[URBAN NOTE] “How Queen and Broadview’s small businesses are losing to gentrification”
The Globe and Mail‘s Brad Wheeler reports from Queen and Broadview, where the closure of hamburger restaurant Dangerous Dan’s signals the impending transformation of this Riverdale intersection.
The news this week that Dangerous Dan’s will close at the end of May hit Riversiders like a ton of ground beef. But while the venerable burger joint’s demise is a blow to the meat-loving masses, the restaurant’s passing is just another sign of the changing times at the junction of Queen and Broadview. For 18 years, from his window seat at the front of his bustling diner, Dangerous Dan’s owner James McKinnon has watched the corner gentrify, literally in front of his eyes. We got his grill-hot take on the morphing intersection.
Dangerous Dan’s (named after owner McKinnon’s grandfather) opened in 1999. Early in 2015, McKinnon put his business and lease up for sale. Corporate fast-food chain Pizza Nova bought the whole building, and now, after failing to come to a new lease agreement, McKinnon and his outrageous burger inventions (including such meat monstrosities as the Big Kevorkian and the Colossal Colon Clogger Combo) are leaving. Nearby, a new Korean fried chicken restaurant has opened. Kaboom Chicken attracts a crowd more hip than the blue-collar clientele of Dangerous Dan’s, but Mr. McKinnon never saw the eatery as competition. “The chains have half the market,” he says. “Little guys like me and Kaboom Chicken are just nibbling on the edges.” Speaking of chains, Pizza Nova released a statement this week saying it hadn’t decided on future plans for the corner location.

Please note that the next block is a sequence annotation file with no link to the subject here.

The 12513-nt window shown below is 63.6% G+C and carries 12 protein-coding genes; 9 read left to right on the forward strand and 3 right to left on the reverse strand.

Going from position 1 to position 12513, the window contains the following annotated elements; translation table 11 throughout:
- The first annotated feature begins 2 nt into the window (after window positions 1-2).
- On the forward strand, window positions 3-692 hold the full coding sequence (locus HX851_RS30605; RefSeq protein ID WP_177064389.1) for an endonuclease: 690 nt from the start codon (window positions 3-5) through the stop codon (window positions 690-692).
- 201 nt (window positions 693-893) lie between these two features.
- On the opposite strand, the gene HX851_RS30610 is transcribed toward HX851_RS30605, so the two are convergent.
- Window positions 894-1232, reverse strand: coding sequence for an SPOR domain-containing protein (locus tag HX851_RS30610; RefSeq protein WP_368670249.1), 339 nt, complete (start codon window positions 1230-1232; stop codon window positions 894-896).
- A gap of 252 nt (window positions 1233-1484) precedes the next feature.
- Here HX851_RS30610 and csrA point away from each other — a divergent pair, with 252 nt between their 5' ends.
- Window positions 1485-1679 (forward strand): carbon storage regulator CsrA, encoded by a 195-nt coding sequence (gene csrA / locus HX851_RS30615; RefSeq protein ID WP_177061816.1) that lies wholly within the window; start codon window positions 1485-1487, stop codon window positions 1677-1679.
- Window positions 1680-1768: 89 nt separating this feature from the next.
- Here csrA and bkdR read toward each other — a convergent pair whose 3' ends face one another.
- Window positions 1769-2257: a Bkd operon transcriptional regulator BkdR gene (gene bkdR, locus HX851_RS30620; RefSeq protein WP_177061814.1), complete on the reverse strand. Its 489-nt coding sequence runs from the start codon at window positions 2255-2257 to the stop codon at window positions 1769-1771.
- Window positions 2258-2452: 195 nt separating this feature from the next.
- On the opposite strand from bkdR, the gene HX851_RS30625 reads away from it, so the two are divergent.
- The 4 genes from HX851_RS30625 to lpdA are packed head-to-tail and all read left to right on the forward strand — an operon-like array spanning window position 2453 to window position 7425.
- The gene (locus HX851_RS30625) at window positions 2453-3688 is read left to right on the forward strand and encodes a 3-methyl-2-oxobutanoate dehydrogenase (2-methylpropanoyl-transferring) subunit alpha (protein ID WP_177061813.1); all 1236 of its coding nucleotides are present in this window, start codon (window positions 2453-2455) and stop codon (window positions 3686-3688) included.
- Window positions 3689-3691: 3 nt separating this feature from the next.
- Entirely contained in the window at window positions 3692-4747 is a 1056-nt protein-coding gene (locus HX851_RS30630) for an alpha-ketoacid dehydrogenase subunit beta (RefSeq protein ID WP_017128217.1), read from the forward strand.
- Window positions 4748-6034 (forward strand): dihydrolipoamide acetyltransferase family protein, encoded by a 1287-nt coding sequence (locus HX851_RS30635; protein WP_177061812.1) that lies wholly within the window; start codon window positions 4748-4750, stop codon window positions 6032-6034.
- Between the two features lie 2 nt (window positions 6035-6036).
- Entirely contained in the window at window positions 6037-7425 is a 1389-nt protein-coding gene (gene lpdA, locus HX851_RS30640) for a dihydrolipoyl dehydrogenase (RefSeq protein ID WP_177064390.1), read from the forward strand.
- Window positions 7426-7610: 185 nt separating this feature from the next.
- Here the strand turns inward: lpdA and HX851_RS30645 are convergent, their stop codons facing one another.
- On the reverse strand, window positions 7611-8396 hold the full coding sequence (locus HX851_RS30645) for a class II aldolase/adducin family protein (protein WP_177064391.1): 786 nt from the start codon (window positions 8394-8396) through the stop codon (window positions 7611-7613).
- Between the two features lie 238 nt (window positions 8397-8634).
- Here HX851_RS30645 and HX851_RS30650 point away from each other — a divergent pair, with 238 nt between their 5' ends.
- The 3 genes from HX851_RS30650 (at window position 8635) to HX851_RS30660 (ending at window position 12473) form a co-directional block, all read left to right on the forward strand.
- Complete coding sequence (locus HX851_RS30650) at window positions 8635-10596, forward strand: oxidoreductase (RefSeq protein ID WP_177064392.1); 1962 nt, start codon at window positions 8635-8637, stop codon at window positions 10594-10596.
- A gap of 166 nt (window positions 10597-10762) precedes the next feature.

The other corners are covered, too.